300 shots or less?? That is absolutely useless as an all day walkaround camera. Extra batteries? Forget that. Based on that performance I would need to buy at least 4 additional batteries just to get a decent number of shots. (Not to mention the additional cost of buying some chargers). I recently went to Kyoto and took about 800 shots with just one battery and it still had juice at the end of the day.
And battery grip negates the size and portability advantage. I like my cameras ungripped.
I don't think this is replacing DSLRs just yet.
I believe that if one a person is taking more than 300 photos on a vacation while walking around is being trigger happy.
Does one really see 300 great images during a single day? Really!
Such a person would need to carry 8+ rolls of 36 exp film in the old days. Wow!
I think the A7's are superb for the discerning photographer who wants to travel light.
Personally when walking around on vacation, if I'm out walking around, I want my camera with me, and if I'm not out walking around, I'm sleeping. On many vacations, I average well over 300 shots per day - kinda hard on a 200 shot battery, right? When out shooting landscapes/architecture, I use battery power at a faster rate than the number of shots would imply, due to time spent composing, tilting and shifting in Live View.But you´re not the average user, are you
But, the average user buys a $500 Rebel SL1 or uses their cellphone
Hence, my questioning of who exactly this camera is designed for. Average folks won't buy it, pros wouldn't depend on it, so all that is left is the wealthy hobbyist category. That is pretty niche IMO.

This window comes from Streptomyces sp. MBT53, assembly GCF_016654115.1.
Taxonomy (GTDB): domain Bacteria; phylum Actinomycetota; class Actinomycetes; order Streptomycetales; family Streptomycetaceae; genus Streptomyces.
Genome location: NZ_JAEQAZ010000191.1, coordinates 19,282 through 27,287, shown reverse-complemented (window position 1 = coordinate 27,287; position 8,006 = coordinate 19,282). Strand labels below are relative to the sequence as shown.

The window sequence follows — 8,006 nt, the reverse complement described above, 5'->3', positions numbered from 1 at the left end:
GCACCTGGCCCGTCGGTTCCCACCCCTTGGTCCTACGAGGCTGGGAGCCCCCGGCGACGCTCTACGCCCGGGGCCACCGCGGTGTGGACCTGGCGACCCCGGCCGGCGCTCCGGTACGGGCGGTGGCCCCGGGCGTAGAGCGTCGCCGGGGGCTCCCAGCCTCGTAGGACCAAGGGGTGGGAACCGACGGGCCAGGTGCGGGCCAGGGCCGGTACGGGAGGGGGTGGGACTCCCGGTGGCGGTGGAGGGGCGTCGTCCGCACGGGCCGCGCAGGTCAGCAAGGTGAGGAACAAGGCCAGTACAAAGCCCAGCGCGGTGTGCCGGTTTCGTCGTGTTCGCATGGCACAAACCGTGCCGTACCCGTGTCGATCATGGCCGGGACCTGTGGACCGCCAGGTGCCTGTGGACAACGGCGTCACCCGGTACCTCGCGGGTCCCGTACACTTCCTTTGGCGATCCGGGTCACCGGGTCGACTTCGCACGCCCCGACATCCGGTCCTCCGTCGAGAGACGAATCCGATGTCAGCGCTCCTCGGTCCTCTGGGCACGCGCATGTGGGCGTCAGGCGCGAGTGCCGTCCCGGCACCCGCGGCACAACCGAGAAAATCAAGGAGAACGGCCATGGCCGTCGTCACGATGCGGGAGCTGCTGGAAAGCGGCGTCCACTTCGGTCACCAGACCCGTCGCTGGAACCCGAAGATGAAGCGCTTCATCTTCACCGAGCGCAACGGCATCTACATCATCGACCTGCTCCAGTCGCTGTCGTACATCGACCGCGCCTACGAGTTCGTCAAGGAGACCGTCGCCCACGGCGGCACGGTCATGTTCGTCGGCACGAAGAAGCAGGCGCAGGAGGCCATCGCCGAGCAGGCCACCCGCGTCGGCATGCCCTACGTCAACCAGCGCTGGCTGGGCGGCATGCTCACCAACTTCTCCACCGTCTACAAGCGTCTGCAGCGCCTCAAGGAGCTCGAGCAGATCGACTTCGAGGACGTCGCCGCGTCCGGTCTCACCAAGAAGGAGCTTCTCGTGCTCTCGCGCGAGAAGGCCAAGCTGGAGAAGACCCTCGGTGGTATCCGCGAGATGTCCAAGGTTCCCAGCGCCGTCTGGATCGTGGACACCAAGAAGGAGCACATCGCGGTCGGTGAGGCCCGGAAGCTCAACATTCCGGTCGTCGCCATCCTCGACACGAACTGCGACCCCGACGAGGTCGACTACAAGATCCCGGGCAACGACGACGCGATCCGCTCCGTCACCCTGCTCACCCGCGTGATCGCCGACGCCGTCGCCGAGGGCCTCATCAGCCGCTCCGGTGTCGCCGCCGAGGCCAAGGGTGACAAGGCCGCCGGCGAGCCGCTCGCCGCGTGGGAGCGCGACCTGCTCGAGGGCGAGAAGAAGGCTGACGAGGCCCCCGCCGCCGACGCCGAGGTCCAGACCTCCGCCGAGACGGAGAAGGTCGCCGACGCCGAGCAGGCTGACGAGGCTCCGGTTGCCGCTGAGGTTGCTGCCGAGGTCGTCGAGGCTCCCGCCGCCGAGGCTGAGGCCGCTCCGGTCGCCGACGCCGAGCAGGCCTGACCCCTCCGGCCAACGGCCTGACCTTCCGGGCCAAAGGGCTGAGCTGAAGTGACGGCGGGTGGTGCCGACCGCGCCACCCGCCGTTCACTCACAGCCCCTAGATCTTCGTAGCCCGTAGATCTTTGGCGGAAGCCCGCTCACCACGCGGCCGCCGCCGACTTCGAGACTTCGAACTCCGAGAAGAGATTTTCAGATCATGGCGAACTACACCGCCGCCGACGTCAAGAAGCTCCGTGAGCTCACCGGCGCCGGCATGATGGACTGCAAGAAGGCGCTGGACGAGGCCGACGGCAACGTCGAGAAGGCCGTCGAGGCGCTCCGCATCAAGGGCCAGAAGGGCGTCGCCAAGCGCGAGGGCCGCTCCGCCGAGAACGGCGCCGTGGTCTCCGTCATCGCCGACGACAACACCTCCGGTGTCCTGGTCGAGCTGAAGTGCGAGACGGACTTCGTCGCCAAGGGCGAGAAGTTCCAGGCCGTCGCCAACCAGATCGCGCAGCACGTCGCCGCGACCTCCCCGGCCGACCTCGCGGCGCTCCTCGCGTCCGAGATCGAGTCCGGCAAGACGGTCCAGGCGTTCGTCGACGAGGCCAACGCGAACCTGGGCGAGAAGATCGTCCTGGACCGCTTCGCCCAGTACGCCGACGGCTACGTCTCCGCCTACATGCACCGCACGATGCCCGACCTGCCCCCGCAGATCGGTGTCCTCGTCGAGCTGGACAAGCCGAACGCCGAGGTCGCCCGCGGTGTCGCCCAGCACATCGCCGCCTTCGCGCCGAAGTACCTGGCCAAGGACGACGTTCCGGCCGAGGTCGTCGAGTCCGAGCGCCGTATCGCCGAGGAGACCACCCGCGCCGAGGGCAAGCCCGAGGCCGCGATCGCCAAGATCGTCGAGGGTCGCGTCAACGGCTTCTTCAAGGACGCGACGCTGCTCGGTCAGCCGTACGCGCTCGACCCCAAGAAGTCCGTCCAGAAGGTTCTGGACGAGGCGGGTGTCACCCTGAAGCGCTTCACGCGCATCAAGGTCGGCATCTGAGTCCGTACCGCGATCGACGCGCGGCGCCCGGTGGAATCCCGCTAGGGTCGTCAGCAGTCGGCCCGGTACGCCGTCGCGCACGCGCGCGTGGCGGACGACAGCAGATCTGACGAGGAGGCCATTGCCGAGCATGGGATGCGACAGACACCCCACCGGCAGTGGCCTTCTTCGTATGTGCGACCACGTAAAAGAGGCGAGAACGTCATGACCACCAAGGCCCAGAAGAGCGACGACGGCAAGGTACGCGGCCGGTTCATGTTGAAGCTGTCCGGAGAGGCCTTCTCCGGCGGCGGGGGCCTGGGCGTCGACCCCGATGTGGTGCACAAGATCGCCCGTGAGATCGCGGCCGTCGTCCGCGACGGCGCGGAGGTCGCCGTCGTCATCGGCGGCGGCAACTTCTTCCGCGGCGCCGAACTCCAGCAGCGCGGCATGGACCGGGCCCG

Must take issue here --- "In my opinion some 'future mirrorless FF from Canon' you may have at least one benefit over 6D, 5D, etc.: you compose a picture first, then touch the screen anywhere you want it to focus, press shutter button = done." ---- sorry if this is blunt, how is that any different than what we're currently doing? compose and focus then take the shot, same process.
Users of 'smaller' FF DSLRs have to focus-recompose almost always because focus points cover only small part of the frame. 6D is probably the best example -- I can bet that majority of this camera owners use only center focus point
But... addition of touchscreen could be a sufficient feature upgrade to make "6D II" (OK, let's leave 5Ds to more professional public who think that they do not need such stuff).
Otherwise in a year or two Canon will have difficulties upselling current 6D body to those who now own 650D, 700D, 70D, EOS M, etc. These touchscreens are extremely addictive thingies: using a camera with touchscreen, then switching to another one without it -- is a similar experience to using smartphone with touchscreen for few months and then trying to navigate menu system of some older phone without touch interface -- during first few minutes you just instinctively poke your fingers into the screen and wonder 'why nothing happens?' (at least I do ).
take away the weight and size benefit, and what is the real advantage?
In my opinion some 'future mirrorless FF from Canon' you may have at least one benefit over 6D, 5D, etc.: you compose a picture first, then touch the screen anywhere you want it to focus, press shutter button = done.